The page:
Those Who Shoot For Peace

The war in Ukraine is a bloody and terribly stupid way to solve a conflict in 2022 – it makes absolutely no sense.

To tell the horrors of war, photographers risk their lives to document how children, women and innocent citizens are brutally murdered. These photographers put themselves on the line where there is a significant risk of being killed.

Today I want to send my respects and heartfelt greetings to all photographers who have and still are risking their lives so that people worldwide can see with their own eyes the extent of this shocking disaster. And hopefully, their pictures will make politicians worldwide stand up to stop the war now!

Roger Fenton, (1819 – 1869) was a British photographer. He is considered one of the first war photographers, and he became one of a handful of photographers to cover the Crimean war.

Photo by Roger Fenton

.Nick Ut (Huỳnh Công Út), (1951) is a Vietnamese/American photographer. One of his images is the iconic Napalm Girl in the Vietnamese war, where we see a naked 9-year old girl running toward the camera.

Margaret Bourke-White, (1904 – 1971) was the first female war correspondent. She was also the first woman allowed to work in combat zones during World War II.

Photo by Margaret Bourke-White

Robert Capa (Endre Friedmann 1913 – 1954) was a Hungarian war photographer and photojournalist. Robert Capa covered five wars – The Spanish Civil War, the Second Sino-Japanese War, World War II across Europe, the 1948 Arab–Israeli War, and the First Indochina War.

Philip Jones-Griffiths (1936 – 2008) studied pharmacy, not photography. His first task was to travel to Algeria in 1962. After Africa, he made his way to Vietnam in 1966.

Moises Saman (1974) is a Spanish-American photographer whose base is in Tokyo. Saman is best known for his photographs from Iraq.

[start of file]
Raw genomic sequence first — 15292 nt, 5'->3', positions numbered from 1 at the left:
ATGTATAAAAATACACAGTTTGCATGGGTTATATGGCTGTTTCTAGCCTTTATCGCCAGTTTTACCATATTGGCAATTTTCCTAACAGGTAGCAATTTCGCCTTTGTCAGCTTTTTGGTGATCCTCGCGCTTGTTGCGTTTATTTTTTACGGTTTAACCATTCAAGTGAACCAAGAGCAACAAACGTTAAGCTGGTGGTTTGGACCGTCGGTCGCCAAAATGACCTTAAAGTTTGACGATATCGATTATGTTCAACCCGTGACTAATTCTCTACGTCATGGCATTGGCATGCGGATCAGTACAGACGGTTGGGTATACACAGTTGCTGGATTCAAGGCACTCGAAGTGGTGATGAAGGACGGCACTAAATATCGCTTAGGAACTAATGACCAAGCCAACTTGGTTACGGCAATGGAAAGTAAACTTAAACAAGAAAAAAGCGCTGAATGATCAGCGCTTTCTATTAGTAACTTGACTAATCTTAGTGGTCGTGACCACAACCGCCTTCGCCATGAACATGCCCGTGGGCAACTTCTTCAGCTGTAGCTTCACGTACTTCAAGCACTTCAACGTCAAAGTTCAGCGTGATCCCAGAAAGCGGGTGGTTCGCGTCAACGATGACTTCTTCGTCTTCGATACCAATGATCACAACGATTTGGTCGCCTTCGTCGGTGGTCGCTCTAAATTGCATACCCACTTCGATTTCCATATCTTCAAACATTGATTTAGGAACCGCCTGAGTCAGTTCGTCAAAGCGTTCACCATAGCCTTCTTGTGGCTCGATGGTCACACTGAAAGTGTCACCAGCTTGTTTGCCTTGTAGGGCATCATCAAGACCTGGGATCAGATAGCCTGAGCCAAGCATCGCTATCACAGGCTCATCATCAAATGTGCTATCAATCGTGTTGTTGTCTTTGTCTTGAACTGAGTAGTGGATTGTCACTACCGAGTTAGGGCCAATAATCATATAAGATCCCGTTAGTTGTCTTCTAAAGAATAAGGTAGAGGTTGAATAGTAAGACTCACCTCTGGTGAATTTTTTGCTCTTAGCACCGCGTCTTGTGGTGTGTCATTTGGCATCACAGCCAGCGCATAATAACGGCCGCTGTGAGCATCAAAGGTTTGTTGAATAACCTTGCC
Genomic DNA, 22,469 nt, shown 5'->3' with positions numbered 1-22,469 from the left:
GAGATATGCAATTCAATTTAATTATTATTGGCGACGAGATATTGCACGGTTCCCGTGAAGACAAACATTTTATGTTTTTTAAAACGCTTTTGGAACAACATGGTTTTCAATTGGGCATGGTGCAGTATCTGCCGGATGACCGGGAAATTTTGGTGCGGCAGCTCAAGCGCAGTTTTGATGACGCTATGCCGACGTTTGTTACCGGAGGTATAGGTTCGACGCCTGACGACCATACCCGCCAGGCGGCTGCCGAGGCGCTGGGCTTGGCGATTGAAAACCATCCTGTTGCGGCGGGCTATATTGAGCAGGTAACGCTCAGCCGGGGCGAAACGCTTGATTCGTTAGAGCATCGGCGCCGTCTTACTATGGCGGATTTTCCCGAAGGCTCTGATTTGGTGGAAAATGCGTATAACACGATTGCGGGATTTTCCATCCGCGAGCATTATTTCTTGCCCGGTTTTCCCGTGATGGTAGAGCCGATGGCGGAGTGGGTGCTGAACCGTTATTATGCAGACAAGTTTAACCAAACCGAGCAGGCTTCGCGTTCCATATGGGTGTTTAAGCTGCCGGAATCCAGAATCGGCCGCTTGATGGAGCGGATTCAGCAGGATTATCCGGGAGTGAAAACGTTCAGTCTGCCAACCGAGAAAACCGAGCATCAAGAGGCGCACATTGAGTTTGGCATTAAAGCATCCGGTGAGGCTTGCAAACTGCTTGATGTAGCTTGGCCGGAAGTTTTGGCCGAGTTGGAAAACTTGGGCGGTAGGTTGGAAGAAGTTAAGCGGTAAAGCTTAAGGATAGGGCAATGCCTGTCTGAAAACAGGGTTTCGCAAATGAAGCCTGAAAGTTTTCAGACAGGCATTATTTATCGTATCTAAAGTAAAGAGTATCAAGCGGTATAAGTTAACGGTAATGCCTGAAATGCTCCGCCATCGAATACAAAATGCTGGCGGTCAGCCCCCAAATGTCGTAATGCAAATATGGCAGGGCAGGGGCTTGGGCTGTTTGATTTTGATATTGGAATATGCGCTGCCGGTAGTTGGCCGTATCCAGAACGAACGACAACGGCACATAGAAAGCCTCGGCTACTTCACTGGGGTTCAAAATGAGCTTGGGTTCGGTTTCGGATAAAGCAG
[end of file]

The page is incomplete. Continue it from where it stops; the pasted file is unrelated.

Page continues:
João Silva (1966) covered South Africa from Nelson Mandela’s release to the first elections.

Timothy Hetherington (1970 – 2011) was a British photographer specialising in photojournalism. He died while covering the conflict in Libya in 2011 from shrapnel from an explosive device.

James Nachtwey (1948) is an American war photographer and photojournalist. Nachtwey found himself injured by a grenade while working in Baghdad, 2003. Unlike many who follow the same profession, he was lucky and made a full recovery.

“I have been a witness, and these pictures are my testimony. The events I have recorded should not be forgotten and must not be repeated.” James Nachtwey

Ernest Brooks (1876 – 1957) was a British photographer who became famous for his images capturing the First World War. 

William Eugene Smith (1918 – 1978). While photographing the Battle of Okinawa in 1945, he was seriously injured and spent two years undergoing surgery.

Jan Grarup, (1968) has won many prizes, including the World Press Photo award for his coverage of the war in Kosovo. 

Photo by Jan Grarup

Javier Manzano (1975) is a photographer from Mexico who became famous for covering the war in Afghanistan, the Syrian civil war and Mexico’s drug wars.

War photographers put their life at risk to show insights civilians would never see. Their work holds historical importance, ignites challenging thoughts, and triggers emotions.

We need to learn from their documentary photographs and try to make the world a better place together.



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